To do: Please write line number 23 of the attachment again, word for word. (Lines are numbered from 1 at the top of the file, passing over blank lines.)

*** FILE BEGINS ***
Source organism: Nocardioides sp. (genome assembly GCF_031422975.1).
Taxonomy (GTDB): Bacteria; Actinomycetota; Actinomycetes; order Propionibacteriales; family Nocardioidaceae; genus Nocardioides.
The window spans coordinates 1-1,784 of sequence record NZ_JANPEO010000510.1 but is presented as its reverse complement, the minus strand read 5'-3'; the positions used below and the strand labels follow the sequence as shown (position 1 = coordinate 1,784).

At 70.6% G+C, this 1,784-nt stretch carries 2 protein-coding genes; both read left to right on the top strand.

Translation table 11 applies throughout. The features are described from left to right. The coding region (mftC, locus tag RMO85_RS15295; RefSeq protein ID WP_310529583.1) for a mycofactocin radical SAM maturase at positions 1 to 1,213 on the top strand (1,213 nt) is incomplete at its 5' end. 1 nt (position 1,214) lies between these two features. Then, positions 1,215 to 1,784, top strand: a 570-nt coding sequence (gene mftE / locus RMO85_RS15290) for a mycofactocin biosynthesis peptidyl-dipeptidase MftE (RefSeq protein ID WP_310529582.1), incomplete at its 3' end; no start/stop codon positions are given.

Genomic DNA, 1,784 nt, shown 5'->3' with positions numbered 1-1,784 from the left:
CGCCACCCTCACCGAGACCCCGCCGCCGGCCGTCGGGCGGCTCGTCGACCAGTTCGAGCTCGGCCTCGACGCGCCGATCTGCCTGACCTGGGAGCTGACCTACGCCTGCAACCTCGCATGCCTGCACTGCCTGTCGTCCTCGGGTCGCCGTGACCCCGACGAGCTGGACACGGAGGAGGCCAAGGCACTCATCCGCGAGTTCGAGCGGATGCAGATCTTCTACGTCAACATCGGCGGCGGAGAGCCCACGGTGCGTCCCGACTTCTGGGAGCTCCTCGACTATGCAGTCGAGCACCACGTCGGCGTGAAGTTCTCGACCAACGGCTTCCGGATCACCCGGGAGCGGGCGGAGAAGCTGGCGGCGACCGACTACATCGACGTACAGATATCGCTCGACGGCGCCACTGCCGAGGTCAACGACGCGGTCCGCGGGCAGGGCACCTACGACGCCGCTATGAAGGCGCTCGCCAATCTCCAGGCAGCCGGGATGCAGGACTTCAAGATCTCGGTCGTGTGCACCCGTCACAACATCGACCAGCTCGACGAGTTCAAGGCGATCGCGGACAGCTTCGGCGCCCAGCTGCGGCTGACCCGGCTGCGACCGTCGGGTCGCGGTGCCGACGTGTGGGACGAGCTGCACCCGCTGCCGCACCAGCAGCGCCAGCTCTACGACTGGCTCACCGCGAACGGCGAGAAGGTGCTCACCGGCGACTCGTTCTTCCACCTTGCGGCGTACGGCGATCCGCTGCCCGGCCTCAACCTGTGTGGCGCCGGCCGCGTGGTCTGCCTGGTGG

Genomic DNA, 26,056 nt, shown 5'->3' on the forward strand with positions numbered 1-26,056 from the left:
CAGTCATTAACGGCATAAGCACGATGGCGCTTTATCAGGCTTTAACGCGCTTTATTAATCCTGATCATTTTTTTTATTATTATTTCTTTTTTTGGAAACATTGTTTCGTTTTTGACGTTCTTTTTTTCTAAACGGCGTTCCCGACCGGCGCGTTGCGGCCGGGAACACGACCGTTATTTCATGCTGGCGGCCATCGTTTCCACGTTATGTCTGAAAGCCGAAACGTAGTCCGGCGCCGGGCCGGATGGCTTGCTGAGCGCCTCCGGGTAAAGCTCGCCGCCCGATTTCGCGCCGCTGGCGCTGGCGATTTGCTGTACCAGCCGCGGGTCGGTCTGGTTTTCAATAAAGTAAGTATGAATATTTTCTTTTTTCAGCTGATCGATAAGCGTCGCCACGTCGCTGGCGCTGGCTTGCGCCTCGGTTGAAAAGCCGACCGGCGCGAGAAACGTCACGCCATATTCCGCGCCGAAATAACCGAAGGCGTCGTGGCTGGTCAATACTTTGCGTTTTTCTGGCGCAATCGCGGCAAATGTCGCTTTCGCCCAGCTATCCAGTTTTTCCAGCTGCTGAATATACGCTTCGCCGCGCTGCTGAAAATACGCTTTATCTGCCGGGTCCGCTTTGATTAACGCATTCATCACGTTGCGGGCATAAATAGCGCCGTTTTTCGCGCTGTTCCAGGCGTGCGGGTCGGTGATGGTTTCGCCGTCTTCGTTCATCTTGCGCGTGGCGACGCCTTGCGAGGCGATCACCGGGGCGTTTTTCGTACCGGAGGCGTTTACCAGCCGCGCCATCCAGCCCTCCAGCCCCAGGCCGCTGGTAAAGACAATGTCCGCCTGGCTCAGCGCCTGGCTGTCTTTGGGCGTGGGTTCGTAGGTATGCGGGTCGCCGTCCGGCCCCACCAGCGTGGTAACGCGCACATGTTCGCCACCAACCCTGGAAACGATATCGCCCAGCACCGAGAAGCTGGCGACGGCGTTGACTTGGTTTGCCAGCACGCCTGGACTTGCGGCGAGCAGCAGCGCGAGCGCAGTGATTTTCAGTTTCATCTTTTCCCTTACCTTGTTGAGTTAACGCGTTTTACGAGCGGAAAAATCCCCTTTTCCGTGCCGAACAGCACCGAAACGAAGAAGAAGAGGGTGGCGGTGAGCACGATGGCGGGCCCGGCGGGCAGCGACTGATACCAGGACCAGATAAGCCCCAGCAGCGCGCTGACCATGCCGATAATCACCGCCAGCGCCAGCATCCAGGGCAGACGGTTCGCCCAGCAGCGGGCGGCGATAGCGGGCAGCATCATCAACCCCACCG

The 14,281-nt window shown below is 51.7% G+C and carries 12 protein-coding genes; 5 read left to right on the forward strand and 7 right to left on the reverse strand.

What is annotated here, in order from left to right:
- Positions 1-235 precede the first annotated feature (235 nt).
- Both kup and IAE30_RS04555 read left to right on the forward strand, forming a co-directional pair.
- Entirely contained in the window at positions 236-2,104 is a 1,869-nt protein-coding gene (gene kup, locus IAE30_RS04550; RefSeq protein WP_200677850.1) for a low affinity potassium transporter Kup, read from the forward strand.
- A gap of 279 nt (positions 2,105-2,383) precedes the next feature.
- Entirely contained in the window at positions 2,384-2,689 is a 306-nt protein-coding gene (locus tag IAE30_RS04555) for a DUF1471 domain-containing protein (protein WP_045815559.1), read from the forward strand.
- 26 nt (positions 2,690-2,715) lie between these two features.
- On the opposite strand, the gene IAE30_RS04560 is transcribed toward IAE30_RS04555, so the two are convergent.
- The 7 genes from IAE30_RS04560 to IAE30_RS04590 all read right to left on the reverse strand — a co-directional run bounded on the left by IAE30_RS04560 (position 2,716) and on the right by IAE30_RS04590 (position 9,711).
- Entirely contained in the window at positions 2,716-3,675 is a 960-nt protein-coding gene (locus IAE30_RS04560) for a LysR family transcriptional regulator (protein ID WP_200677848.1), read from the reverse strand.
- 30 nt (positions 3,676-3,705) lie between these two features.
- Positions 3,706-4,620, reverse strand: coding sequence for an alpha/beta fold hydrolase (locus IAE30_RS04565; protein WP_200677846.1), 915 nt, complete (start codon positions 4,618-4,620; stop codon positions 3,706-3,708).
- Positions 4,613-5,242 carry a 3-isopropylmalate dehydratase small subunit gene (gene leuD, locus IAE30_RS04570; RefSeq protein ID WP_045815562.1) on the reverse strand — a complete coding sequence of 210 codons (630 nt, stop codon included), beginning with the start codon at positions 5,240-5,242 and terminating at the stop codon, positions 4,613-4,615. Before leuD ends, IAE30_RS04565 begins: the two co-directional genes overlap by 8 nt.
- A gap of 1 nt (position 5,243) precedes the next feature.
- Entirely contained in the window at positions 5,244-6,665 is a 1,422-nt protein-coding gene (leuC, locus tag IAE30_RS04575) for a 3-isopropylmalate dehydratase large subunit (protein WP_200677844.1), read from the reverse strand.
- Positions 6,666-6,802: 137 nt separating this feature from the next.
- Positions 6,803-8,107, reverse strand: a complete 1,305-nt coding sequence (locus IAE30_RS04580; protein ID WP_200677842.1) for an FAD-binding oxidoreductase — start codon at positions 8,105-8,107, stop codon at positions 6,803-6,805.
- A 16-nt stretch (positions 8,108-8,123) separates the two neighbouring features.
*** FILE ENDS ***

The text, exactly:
- Positions 4,613-5,242 carry a 3-isopropylmalate dehydratase small subunit gene (gene leuD, locus IAE30_RS04570; RefSeq protein ID WP_045815562.1) on the reverse strand — a complete coding sequence of 210 codons (630 nt, stop codon included), beginning with the start codon at positions 5,240-5,242 and terminating at the stop codon, positions 4,613-4,615. Before leuD ends, IAE30_RS04565 begins: the two co-directional genes overlap by 8 nt.